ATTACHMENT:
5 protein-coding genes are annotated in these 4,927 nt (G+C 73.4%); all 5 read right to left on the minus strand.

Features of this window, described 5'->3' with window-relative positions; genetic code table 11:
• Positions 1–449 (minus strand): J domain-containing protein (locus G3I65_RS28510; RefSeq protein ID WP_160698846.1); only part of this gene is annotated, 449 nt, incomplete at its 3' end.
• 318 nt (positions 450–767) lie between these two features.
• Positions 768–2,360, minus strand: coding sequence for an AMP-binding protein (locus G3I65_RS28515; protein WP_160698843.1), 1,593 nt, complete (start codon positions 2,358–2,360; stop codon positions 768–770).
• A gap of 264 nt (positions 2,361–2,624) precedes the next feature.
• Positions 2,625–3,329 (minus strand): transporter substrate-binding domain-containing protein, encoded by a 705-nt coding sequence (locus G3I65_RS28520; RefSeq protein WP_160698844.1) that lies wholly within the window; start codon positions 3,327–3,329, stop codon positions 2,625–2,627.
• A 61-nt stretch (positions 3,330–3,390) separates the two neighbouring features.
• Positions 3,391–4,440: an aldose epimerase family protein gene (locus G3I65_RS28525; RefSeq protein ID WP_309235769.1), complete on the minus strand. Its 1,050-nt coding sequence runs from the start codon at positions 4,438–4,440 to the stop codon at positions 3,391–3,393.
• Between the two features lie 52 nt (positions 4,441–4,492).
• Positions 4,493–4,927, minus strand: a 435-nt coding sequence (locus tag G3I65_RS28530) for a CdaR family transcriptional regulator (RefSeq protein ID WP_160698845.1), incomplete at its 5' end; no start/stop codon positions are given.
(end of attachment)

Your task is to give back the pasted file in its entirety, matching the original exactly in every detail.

5 protein-coding genes are annotated in these 4,927 nt (G+C 73.4%); all 5 read right to left on the minus strand.

Features of this window, described 5'->3' with window-relative positions; genetic code table 11:
• Positions 1–449 (minus strand): J domain-containing protein (locus G3I65_RS28510; RefSeq protein ID WP_160698846.1); only part of this gene is annotated, 449 nt, incomplete at its 3' end.
• 318 nt (positions 450–767) lie between these two features.
• Positions 768–2,360, minus strand: coding sequence for an AMP-binding protein (locus G3I65_RS28515; protein WP_160698843.1), 1,593 nt, complete (start codon positions 2,358–2,360; stop codon positions 768–770).
• A gap of 264 nt (positions 2,361–2,624) precedes the next feature.
• Positions 2,625–3,329 (minus strand): transporter substrate-binding domain-containing protein, encoded by a 705-nt coding sequence (locus G3I65_RS28520; RefSeq protein WP_160698844.1) that lies wholly within the window; start codon positions 3,327–3,329, stop codon positions 2,625–2,627.
• A 61-nt stretch (positions 3,330–3,390) separates the two neighbouring features.
• Positions 3,391–4,440: an aldose epimerase family protein gene (locus G3I65_RS28525; RefSeq protein ID WP_309235769.1), complete on the minus strand. Its 1,050-nt coding sequence runs from the start codon at positions 4,438–4,440 to the stop codon at positions 3,391–3,393.
• Between the two features lie 52 nt (positions 4,441–4,492).
• Positions 4,493–4,927, minus strand: a 435-nt coding sequence (locus tag G3I65_RS28530) for a CdaR family transcriptional regulator (RefSeq protein ID WP_160698845.1), incomplete at its 5' end; no start/stop codon positions are given.